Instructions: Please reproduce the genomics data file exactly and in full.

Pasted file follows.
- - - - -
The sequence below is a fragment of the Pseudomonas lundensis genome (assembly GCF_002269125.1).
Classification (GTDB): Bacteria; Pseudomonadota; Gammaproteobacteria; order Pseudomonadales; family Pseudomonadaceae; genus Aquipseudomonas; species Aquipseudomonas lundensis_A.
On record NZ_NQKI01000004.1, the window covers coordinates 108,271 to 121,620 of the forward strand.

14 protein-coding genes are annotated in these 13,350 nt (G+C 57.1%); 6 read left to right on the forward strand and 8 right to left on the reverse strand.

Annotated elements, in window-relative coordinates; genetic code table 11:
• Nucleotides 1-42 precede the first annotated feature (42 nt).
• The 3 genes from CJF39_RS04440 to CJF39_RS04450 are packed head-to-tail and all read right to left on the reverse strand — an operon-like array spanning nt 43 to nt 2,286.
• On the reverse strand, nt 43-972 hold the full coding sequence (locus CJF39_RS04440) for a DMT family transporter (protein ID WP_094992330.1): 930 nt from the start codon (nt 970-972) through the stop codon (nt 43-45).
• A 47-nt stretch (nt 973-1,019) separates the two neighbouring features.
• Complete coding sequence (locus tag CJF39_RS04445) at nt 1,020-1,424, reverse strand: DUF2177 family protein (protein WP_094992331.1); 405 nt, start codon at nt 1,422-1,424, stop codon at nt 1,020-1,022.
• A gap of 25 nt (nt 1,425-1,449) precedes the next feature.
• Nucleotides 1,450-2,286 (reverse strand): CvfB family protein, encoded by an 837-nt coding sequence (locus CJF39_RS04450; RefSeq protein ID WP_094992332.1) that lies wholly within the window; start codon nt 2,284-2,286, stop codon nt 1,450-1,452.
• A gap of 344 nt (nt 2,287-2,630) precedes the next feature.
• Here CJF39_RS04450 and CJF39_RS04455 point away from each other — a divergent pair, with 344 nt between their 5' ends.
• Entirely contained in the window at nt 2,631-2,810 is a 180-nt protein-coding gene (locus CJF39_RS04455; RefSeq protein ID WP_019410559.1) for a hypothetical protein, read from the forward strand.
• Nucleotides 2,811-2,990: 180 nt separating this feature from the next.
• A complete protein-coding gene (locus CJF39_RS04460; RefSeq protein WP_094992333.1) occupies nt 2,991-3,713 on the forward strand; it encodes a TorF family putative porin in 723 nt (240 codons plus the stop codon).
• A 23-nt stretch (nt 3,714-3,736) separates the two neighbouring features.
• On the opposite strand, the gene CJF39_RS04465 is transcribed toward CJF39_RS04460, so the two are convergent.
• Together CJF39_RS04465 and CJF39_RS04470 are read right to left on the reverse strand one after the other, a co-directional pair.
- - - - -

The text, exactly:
The sequence below is a fragment of the Pseudomonas lundensis genome (assembly GCF_002269125.1).
Classification (GTDB): Bacteria; Pseudomonadota; Gammaproteobacteria; order Pseudomonadales; family Pseudomonadaceae; genus Aquipseudomonas; species Aquipseudomonas lundensis_A.
On record NZ_NQKI01000004.1, the window covers coordinates 108,271 to 121,620 of the forward strand.

14 protein-coding genes are annotated in these 13,350 nt (G+C 57.1%); 6 read left to right on the forward strand and 8 right to left on the reverse strand.

Annotated elements, in window-relative coordinates; genetic code table 11:
• Nucleotides 1-42 precede the first annotated feature (42 nt).
• The 3 genes from CJF39_RS04440 to CJF39_RS04450 are packed head-to-tail and all read right to left on the reverse strand — an operon-like array spanning nt 43 to nt 2,286.
• On the reverse strand, nt 43-972 hold the full coding sequence (locus CJF39_RS04440) for a DMT family transporter (protein ID WP_094992330.1): 930 nt from the start codon (nt 970-972) through the stop codon (nt 43-45).
• A 47-nt stretch (nt 973-1,019) separates the two neighbouring features.
• Complete coding sequence (locus tag CJF39_RS04445) at nt 1,020-1,424, reverse strand: DUF2177 family protein (protein WP_094992331.1); 405 nt, start codon at nt 1,422-1,424, stop codon at nt 1,020-1,022.
• A gap of 25 nt (nt 1,425-1,449) precedes the next feature.
• Nucleotides 1,450-2,286 (reverse strand): CvfB family protein, encoded by an 837-nt coding sequence (locus CJF39_RS04450; RefSeq protein ID WP_094992332.1) that lies wholly within the window; start codon nt 2,284-2,286, stop codon nt 1,450-1,452.
• A gap of 344 nt (nt 2,287-2,630) precedes the next feature.
• Here CJF39_RS04450 and CJF39_RS04455 point away from each other — a divergent pair, with 344 nt between their 5' ends.
• Entirely contained in the window at nt 2,631-2,810 is a 180-nt protein-coding gene (locus CJF39_RS04455; RefSeq protein ID WP_019410559.1) for a hypothetical protein, read from the forward strand.
• Nucleotides 2,811-2,990: 180 nt separating this feature from the next.
• A complete protein-coding gene (locus CJF39_RS04460; RefSeq protein WP_094992333.1) occupies nt 2,991-3,713 on the forward strand; it encodes a TorF family putative porin in 723 nt (240 codons plus the stop codon).
• A 23-nt stretch (nt 3,714-3,736) separates the two neighbouring features.
• On the opposite strand, the gene CJF39_RS04465 is transcribed toward CJF39_RS04460, so the two are convergent.
• Together CJF39_RS04465 and CJF39_RS04470 are read right to left on the reverse strand one after the other, a co-directional pair.